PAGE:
Alberto Grespan

CSV file reading in Ruby

October 26, 2014

In the recent days I’ve started using CSV files more and more for data manipulation, specifically for database seeding. CSV is a super easy to use and it doesn’t require a complex text editor… Google Spreadsheets or VIM will work great.

This post I will show how to read data from .csv file and dumping it in a Ruby Array of Hashes. It will also show how to seed a Rails database.

Reading a CSV file

Ruby provides CSV support in the Standard Library and it will help us do most of the job very quickly; although there are various ways to achieve the same results we will be focusing in just 2 of the possible ways, read the file entirely with the read method or line by line with the foreach method.

CSV File

The CSV file we are going to work with is this one:

Name,Lastname,Email,Birth Date,Hometown
Alberto,Grespan,ag@gmail.com,30/11/1986,Mérida
Pedro,Perez,pp@gmail.com,4/4/1984,Caracas
John,Doe,jd@gmail.com,,Kansas
José,González,jg@gmail.com,16/10/1984,Madrid
Andrés,Márquez,,18/3/1987,Caracas

As you see from the data above the first line is the Header line, which gives meaning to the rest of the data and the rest of the file is just the plain data. There are some missing values, e.g. we don’t have the birth date of John Doe or the email of Andrés Márquez.

Our goal here is to have an Array of hashes after reading the CSV file. It must contains all headers as keys for their values e.g:

[
  {:name=>"Alberto", :lastname=>"Grespan", :email=>"ag@gmail.com", :birth_date=>"30/11/1986", :hometown=>"Mérida"},
  {:name=>"Pedro", :lastname=>"Perez", :email=>"pp@gmail.com", :birth_date=>"4/4/1984", :hometown=>"Caracas"},
  {:name=>"John", :lastname=>"Doe", :email=>"jd@gmail.com", :birth_date=>nil, :hometown=>"Kansas"},
  {:name=>"José", :lastname=>"González", :email=>"jg@gmail.com", :birth_date=>"16/10/1984", :hometown=>"Madrid"},
  {:name=>"Andrés", :lastname=>"Márquez", :email=>nil, :birth_date=>"18/3/1987", :hometown=>"Caracas"}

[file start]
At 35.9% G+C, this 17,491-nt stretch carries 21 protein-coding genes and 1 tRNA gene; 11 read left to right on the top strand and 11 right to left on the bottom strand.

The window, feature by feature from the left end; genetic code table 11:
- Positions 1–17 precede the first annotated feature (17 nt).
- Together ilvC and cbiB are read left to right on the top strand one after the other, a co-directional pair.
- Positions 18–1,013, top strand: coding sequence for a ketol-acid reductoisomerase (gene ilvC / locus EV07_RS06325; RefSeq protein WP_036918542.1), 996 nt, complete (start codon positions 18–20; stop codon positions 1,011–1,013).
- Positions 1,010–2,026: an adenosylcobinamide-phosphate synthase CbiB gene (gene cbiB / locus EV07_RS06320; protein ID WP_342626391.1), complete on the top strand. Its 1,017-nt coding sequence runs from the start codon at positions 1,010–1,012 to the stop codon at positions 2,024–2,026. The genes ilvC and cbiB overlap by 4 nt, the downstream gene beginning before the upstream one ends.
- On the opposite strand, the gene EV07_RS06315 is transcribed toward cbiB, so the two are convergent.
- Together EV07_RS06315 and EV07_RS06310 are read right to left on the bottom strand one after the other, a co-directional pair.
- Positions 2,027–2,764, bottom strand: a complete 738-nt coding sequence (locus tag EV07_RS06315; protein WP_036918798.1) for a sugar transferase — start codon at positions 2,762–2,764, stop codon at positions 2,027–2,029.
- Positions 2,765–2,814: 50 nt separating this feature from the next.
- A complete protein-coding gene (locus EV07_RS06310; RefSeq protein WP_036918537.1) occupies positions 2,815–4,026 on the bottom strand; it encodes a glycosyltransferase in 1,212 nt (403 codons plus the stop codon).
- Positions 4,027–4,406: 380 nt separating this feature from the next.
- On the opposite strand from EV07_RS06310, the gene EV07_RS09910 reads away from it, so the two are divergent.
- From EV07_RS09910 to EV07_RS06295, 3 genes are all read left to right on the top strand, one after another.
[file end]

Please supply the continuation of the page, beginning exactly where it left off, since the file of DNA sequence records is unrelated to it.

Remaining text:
]

Reading all the file at once

How do we go from the CSV file to an Array of hashes?

Well pretty easily, we just need to open irb, require the CSV library from the Standard Library and use the read method passing it the right options and that’s it!

require 'csv'

> data = CSV.read("csv_data.csv", { encoding: "UTF-8", headers: true, header_converters: :symbol, converters: :all})

> hashed_data = data.map { |d| d.to_hash }
=> [
{:name=>"Alberto", :lastname=>"Grespan", :email=>"ag@gmail.com", :birth_date=>"30/11/1986", :hometown=>"Mérida"},
{:name=>"Pedro", :lastname=>"Perez", :email=>"pp@gmail.com", :birth_date=>"4/4/1984", :hometown=>"Caracas"},
{:name=>"John", :lastname=>"Doe", :email=>"jd@gmail.com", :birth_date=>nil, :hometown=>"Kansas"},
{:name=>"José", :lastname=>"González", :email=>"jg@gmail.com", :birth_date=>"16/10/1984", :hometown=>"Madrid"},
{:name=>"Andrés", :lastname=>"Márquez", :email=>nil, :birth_date=>"18/3/1987", :hometown=>"Caracas"}
]

We are passing a couple of options to the read method:

As we first converted the CSV file into an Array of CSV::Row's we need to iterate through and convert each line to a hash, saving it in a new hashed_data variable that will achieve our desired format.

How about doing this but line by line?

Reading line by line